This year, the faculty at JHCA have been reading The Art of Teaching by Gilbert Highet. I first came across this delightful book five years ago, when a mentor lent me his own treasured and well-annotated copy. Unlike many other useful but dry handbooks on the subject, Highet does not merely regurgitate techniques, quote statistics, and employ studies. Instead he shows how to teach in the very style of his book, which is knowledgeable, witty, experienced, and persuasive.
Gilbert Highet was a popular teacher of Greek and Latin at Oxford and Columbia through the mid-1900s. He reportedly kept class after class of undergrads enraptured, and sometimes in stitches, with his lectures on the great books.
At the beginning of The Art of Teaching, Highet lists the essential qualities of a teacher. First, he argues, a teacher must know the subject. Take, for example, a middle school English teacher. It is not enough for the teacher to know the rudiments of grammar, have read the syllabus, and memorized a few poems. No, the teacher should also know some history of grammar (even the grammar of other languages), have strong likes and dislikes (hates Dickens, loves Bronte), be able to call to mind and relate dozens of poems and references, etc.--in short, know much, much more than he will ever teach the class. It is the only way to make a subject interesting and instructive at the same time.
Not only should a teacher have this knowledge, but he should also be always learning. Perhaps, he can take a summer course in French poetry or an online creative writing class.
This learning would be burdensome to most people. But the English teacher should not have just an average interest in English--it should be an obsession of sorts. This gets us to Highet's second criterium: a teacher should like the subject. He begins by illustrating the opposite:
"If a girl sets out to make a living...teaching history, and really cares for nothing whatever for politics, for biography, for reconstructing the manners and mentalities of other ages, and for the different interpretations that can be put on such important events such as the Crusades or the Versailles Treaty, it is useless for her to go on. She will teach it badly to begin with, and worse as she goes on, for she will come to hate it more and more. Eventually, she will become like the horse harnessed to the millstone, plodding round and round the same circle, without hope, day after day."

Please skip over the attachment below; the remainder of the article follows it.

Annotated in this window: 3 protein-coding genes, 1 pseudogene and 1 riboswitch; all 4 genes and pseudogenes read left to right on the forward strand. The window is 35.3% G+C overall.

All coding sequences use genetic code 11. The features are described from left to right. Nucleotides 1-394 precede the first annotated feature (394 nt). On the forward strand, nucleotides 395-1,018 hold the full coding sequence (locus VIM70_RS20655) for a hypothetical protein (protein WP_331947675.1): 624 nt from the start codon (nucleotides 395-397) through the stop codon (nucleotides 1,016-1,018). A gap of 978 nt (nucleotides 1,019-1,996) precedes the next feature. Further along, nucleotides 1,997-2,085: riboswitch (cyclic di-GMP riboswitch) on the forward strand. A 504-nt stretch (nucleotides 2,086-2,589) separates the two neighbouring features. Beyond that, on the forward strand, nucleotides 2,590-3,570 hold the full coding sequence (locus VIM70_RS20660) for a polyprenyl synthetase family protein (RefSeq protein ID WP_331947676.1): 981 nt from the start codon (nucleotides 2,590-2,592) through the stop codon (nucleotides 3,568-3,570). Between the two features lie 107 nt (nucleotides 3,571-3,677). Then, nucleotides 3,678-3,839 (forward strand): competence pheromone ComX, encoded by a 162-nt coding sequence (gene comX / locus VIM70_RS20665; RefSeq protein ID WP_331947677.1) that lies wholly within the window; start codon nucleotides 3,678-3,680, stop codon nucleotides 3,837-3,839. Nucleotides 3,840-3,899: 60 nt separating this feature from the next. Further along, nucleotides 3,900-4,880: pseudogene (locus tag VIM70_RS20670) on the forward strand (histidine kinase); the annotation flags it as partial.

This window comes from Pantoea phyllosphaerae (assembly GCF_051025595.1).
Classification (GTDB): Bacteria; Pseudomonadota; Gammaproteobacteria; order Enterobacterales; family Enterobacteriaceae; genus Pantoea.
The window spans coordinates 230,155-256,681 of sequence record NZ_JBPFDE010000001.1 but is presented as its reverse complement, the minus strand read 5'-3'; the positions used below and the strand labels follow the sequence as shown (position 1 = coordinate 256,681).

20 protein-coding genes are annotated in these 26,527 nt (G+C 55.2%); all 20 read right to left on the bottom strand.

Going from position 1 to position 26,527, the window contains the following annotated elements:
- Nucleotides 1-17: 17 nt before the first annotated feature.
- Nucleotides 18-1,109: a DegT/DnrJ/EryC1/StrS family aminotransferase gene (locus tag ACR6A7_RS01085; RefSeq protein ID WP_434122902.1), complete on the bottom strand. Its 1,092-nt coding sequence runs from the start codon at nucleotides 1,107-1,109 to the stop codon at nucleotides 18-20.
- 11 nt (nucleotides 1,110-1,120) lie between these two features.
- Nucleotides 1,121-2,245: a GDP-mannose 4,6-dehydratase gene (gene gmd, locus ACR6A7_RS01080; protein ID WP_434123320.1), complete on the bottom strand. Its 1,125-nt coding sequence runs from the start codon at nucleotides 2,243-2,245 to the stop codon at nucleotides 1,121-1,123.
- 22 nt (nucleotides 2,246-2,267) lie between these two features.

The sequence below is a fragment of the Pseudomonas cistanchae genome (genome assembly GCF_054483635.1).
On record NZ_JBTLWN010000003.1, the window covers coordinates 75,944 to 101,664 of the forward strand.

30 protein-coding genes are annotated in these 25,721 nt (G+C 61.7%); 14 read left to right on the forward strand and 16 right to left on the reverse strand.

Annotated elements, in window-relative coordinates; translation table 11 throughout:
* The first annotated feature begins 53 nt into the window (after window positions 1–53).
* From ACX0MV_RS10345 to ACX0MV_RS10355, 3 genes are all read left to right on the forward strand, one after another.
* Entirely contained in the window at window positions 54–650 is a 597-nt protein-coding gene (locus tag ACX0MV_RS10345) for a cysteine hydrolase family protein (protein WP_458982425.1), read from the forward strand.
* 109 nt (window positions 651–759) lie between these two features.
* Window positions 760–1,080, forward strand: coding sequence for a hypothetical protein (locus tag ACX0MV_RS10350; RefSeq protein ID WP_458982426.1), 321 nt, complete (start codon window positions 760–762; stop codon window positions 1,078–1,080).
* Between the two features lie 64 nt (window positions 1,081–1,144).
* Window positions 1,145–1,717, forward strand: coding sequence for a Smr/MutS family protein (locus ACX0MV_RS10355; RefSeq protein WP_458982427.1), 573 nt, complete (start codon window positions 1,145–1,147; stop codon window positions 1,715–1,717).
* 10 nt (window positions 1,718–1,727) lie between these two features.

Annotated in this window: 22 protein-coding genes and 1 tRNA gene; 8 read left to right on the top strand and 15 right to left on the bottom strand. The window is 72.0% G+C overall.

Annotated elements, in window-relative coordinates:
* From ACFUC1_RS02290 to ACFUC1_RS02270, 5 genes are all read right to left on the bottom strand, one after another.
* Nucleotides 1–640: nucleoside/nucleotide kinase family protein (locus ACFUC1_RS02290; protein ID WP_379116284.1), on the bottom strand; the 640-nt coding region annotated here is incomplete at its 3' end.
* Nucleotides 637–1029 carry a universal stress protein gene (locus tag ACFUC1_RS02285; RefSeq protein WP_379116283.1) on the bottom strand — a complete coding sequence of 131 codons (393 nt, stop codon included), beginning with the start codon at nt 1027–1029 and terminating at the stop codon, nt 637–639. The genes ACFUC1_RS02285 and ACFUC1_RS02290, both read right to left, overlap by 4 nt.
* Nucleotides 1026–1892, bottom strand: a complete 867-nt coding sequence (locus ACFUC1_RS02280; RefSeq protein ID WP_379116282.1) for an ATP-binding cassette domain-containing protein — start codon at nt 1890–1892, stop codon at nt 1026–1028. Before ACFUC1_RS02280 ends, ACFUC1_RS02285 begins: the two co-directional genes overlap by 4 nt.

(Highet, pp. 18-19)
Imagine the effect a history-hating history teacher would have on a student! For one, the student would sense that history is inherently boring, for why else would it bore an adult who has chosen this as a profession? The problem is further compounded if the said teacher feigns enthusiasm. The hypocrisy--children are very good at spotting it--of a teacher who inwardly despises history and outwardly gushes over it, would fill the students not just with boredom, but with loathing, for the subject. Perhaps they would even loathe the teacher.
Contrast this with genuine infectious enthusiasm of someone who has chosen to devote her life to the pursuit of something. Even ornithologists and stamp collectors are fascinating people if they really know their hobby.
Of course, a teacher does not have to be in love with every single aspect of their subject. As a (perhaps irrelevant) example, I prefer teaching Latin verb tenses to the uses of the ablative. But a teacher can admit to certain areas of a subject being personally tedious while communicating great enthusiasm for the subject in general. In fact, such admission might make the enthusiasm all the more believable.
It is a privilege to work at JHCA with colleagues who love--maybe are even a bit crazy about--the subjects they teach. This enthusiasm is infectious among the faculty and the students!
The two questions that summarize this section are:
- Do you like what you do?
- Do you continue to learn more in your field?
Worthwhile for all of us to think about!
Stay tuned for Part 2: "Liking The Students"